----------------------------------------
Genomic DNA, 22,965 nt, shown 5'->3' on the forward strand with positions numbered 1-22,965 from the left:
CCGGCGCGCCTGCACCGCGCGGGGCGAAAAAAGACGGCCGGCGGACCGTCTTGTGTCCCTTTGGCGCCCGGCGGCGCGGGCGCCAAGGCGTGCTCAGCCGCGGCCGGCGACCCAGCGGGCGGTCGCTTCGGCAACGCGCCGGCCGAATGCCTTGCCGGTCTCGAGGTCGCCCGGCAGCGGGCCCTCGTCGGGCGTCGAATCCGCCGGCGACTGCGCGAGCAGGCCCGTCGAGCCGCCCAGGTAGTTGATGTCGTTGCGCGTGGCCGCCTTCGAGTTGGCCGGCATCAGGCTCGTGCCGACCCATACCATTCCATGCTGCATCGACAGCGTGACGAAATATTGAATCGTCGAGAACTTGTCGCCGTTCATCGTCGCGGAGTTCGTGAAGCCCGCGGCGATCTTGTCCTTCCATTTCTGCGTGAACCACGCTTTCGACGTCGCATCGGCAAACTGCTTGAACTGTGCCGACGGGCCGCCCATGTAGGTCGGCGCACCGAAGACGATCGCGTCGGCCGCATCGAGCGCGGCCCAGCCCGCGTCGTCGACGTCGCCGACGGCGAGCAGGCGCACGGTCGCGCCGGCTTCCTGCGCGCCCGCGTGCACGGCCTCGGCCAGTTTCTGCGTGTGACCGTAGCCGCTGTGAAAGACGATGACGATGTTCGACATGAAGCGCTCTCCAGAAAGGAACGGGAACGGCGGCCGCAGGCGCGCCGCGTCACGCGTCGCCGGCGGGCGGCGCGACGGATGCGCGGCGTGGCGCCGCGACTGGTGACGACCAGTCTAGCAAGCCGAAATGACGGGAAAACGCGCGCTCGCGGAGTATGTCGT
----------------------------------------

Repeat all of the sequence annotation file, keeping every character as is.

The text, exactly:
Genomic DNA, 22,965 nt, shown 5'->3' on the forward strand with positions numbered 1-22,965 from the left:
CCGGCGCGCCTGCACCGCGCGGGGCGAAAAAAGACGGCCGGCGGACCGTCTTGTGTCCCTTTGGCGCCCGGCGGCGCGGGCGCCAAGGCGTGCTCAGCCGCGGCCGGCGACCCAGCGGGCGGTCGCTTCGGCAACGCGCCGGCCGAATGCCTTGCCGGTCTCGAGGTCGCCCGGCAGCGGGCCCTCGTCGGGCGTCGAATCCGCCGGCGACTGCGCGAGCAGGCCCGTCGAGCCGCCCAGGTAGTTGATGTCGTTGCGCGTGGCCGCCTTCGAGTTGGCCGGCATCAGGCTCGTGCCGACCCATACCATTCCATGCTGCATCGACAGCGTGACGAAATATTGAATCGTCGAGAACTTGTCGCCGTTCATCGTCGCGGAGTTCGTGAAGCCCGCGGCGATCTTGTCCTTCCATTTCTGCGTGAACCACGCTTTCGACGTCGCATCGGCAAACTGCTTGAACTGTGCCGACGGGCCGCCCATGTAGGTCGGCGCACCGAAGACGATCGCGTCGGCCGCATCGAGCGCGGCCCAGCCCGCGTCGTCGACGTCGCCGACGGCGAGCAGGCGCACGGTCGCGCCGGCTTCCTGCGCGCCCGCGTGCACGGCCTCGGCCAGTTTCTGCGTGTGACCGTAGCCGCTGTGAAAGACGATGACGATGTTCGACATGAAGCGCTCTCCAGAAAGGAACGGGAACGGCGGCCGCAGGCGCGCCGCGTCACGCGTCGCCGGCGGGCGGCGCGACGGATGCGCGGCGTGGCGCCGCGACTGGTGACGACCAGTCTAGCAAGCCGAAATGACGGGAAAACGCGCGCTCGCGGAGTATGTCGT